The Free Press, Mankato, MN

September 1, 2013

Looking deeper in Obama's MLK speech

Why it matters: While some will focus on perceived divisiveness in the speech, we see areas where we can agree and be inspired if given the chance.

The Mankato Free Press

---- — Following President Obama’s speech during the 50th anniversary of Martin Luther King’s “I have a dream” speech in Washington DC, conservative commentators were focusing on these words from the president:

“We shouldn’t fool ourselves. The task will not be easy. Since 1963, the economy has changed. The twin forces of technology and global competition have subtracted those jobs that once provided a foothold into the middle class — reduced the bargaining power of American workers. And our politics has suffered. Entrenched interests, those who benefit from an unjust status quo, resisted any government efforts to give working families a fair deal — marshaling an army of lobbyists and opinion makers to argue that minimum wage increases or stronger labor laws or taxes on the wealthy who could afford it just to fund crumbling schools, that all these things violated sound economic principles. We’d be told that growing inequality was a price for a growing economy, a measure of this free market; that greed was good and compassion ineffective, and those without jobs or health care had only themselves to blame.

“And then, there were those elected officials who found it useful to practice the old politics of division, doing their best to convince middle-class Americans of a great untruth — that government was somehow itself to blame for their growing economic insecurity; that distant bureaucrats were taking their hard-earned dollars to benefit the welfare cheat or the illegal immigrant.”

These commentators were quick to accuse the president of using the event to push his agenda. The Wall Street Journal said the president was using a “moral bludgeon against those who disagree with his policies” and characterizing his opponents as “Gordon Gekko without the social conscience.” But we call attention to what immediately followed the words by the president, an observation in which many of differing viewpoints could agree on:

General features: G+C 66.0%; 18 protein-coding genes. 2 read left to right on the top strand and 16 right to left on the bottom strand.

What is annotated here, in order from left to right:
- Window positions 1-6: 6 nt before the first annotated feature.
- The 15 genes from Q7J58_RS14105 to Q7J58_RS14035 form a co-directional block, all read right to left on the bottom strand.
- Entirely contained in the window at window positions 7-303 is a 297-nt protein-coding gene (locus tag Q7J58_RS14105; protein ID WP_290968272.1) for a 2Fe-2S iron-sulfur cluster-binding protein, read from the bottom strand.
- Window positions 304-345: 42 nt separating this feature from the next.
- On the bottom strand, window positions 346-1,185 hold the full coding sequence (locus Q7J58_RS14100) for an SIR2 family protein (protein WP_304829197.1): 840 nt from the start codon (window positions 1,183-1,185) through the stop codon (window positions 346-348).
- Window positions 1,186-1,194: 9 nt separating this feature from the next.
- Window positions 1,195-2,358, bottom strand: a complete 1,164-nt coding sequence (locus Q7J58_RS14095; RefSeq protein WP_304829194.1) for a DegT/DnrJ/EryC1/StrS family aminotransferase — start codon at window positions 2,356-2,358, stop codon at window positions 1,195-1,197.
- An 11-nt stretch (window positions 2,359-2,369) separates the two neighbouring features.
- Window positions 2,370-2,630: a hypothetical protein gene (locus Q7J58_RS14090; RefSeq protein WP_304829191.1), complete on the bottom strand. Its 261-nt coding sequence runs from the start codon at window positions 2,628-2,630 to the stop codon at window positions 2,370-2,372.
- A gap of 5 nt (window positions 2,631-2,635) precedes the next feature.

“And then, if we’re honest with ourselves, we’ll admit that during the course of 50 years, there were times when some of us claiming to push for change lost our way. The anguish of assassinations set off self-defeating riots. Legitimate grievances against police brutality tipped into excuse-making for criminal behavior. Racial politics could cut both ways, as the transformative message of unity and brotherhood was drowned out by the language of recrimination. And what had once been a call for equality of opportunity, the chance for all Americans to work hard and get ahead was too often framed as a mere desire for government support — as if we had no agency in our own liberation, as if poverty was an excuse for not raising your child, and the bigotry of others was reason to give up on yourself.

“All of that history is how progress stalled. That’s how hope was diverted. It’s how our country remained divided. But the good news is, just as was true in 1963, we now have a choice. We can continue down our current path, in which the gears of this great democracy grind to a halt and our children accept a life of lower expectations; where politics is a zero-sum game where a few do very well while struggling families of every race fight over a shrinking economic pie — that’s one path. Or we can have the courage to change.”

We would encourage people to focus on another passage from Dr. King, spoken six months before he was assassinated.

“If a man is called to be a street-sweeper, he should sweep streets even as Michelangelo painted, or Beethoven composed music, or Shakespeare wrote poetry.

He should sweep streets so well, that all the hosts of heaven will pause to say, here lived a great street sweeper who did his job well.”

More succinctly, look first to yourself.